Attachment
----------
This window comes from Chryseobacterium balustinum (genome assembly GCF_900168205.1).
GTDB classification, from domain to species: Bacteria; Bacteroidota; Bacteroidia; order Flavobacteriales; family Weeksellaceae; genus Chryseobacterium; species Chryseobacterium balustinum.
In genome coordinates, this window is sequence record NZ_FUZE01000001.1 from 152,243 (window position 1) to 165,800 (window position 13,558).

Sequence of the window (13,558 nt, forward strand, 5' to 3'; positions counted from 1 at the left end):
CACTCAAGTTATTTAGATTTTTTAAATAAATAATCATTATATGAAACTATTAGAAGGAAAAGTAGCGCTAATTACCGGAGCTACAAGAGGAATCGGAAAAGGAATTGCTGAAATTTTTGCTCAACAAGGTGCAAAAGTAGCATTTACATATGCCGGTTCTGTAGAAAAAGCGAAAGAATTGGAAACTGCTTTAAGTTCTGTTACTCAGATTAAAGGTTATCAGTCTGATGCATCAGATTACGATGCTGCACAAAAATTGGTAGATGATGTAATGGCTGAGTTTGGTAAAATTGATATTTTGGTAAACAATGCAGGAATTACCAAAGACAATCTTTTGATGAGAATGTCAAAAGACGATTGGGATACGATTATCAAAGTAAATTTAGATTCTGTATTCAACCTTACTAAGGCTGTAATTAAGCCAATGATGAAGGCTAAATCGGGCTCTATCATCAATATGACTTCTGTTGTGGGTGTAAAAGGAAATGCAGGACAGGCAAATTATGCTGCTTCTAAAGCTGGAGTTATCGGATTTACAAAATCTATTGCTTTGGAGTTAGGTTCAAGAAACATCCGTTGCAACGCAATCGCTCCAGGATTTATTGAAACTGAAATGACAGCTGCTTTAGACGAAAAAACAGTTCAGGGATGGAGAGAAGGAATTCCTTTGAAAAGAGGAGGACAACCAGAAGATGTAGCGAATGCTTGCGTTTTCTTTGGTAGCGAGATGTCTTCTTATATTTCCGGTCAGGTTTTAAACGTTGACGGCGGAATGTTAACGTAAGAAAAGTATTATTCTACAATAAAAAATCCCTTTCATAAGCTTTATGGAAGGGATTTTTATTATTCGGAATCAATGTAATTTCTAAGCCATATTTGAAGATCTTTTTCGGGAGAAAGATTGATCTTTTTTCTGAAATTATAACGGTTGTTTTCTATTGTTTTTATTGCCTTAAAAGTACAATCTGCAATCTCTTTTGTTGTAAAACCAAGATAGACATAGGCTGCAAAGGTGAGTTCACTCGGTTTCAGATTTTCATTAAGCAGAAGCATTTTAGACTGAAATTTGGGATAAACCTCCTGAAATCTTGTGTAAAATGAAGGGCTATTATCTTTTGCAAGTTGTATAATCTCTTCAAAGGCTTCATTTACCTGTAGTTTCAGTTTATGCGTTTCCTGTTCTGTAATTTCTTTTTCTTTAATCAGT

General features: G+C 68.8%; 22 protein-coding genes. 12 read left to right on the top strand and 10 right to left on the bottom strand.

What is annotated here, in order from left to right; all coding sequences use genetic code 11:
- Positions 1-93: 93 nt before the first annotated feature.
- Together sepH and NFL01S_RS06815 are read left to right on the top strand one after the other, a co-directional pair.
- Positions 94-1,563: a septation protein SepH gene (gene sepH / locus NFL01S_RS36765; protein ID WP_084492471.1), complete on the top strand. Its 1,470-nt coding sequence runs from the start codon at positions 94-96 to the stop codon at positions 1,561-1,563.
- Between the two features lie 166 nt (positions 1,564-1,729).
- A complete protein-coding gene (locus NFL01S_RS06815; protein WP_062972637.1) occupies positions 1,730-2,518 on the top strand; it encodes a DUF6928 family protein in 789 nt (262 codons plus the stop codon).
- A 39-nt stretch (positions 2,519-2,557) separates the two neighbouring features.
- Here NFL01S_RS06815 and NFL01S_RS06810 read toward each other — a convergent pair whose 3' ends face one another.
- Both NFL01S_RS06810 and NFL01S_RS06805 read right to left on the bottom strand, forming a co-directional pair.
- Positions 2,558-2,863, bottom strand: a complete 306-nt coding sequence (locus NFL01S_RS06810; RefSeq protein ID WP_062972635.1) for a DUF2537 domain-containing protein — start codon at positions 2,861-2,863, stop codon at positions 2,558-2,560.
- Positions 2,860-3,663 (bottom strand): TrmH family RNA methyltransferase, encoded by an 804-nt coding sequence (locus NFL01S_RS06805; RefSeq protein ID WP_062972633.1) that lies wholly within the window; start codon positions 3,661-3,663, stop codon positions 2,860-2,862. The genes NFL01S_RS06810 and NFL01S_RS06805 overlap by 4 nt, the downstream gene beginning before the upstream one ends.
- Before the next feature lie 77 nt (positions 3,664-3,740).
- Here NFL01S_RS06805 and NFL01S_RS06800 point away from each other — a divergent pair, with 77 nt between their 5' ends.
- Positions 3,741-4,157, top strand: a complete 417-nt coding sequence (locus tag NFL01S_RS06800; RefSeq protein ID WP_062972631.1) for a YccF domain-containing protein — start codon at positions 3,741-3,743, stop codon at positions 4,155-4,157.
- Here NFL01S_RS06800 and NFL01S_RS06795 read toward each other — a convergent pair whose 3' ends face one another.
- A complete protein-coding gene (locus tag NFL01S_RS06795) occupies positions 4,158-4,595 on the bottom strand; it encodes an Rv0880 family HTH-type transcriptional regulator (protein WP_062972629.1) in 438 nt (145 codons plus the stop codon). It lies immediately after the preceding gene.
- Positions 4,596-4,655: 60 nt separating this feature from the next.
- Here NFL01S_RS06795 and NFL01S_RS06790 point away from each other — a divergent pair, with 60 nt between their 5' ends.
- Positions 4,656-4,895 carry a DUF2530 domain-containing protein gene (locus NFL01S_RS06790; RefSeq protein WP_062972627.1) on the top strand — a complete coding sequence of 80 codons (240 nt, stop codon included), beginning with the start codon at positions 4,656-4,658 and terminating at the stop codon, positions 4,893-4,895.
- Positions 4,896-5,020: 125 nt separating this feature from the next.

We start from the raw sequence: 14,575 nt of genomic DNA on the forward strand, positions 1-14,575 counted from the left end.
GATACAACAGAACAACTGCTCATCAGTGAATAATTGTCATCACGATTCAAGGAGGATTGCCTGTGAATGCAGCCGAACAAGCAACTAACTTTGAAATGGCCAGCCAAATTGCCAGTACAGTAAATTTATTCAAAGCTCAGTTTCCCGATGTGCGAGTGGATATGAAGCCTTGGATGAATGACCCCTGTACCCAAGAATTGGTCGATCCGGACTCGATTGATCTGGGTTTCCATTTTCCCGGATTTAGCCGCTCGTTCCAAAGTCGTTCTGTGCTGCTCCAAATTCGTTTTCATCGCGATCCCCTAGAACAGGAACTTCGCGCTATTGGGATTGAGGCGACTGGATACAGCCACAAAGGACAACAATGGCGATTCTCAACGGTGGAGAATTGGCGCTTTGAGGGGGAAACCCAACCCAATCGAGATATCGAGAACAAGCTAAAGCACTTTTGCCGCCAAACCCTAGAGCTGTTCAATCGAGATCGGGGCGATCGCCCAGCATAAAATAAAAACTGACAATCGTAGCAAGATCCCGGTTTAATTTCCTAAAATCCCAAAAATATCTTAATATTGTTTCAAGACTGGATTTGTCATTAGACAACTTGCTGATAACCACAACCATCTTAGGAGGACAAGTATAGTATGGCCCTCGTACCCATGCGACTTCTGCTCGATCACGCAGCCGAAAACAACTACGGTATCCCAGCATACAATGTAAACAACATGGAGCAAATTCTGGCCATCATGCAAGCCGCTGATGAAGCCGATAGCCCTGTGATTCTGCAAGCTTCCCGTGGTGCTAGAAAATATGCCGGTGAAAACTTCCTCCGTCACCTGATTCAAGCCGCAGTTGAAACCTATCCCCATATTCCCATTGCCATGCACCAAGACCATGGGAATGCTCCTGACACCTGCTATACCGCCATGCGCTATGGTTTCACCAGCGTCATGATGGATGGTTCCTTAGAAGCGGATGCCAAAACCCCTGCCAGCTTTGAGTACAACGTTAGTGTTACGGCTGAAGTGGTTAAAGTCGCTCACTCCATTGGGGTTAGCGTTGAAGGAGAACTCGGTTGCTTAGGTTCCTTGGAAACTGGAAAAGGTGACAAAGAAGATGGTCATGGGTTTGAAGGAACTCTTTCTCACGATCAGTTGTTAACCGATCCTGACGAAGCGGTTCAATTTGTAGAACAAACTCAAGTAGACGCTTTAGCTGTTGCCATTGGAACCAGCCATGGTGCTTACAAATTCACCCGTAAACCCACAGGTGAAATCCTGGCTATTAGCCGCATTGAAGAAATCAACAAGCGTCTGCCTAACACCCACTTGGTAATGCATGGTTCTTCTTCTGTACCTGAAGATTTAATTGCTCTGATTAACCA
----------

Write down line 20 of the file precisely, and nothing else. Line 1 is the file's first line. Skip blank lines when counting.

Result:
- Positions 3,741-4,157, top strand: a complete 417-nt coding sequence (locus tag NFL01S_RS06800; RefSeq protein ID WP_062972631.1) for a YccF domain-containing protein — start codon at positions 3,741-3,743, stop codon at positions 4,155-4,157.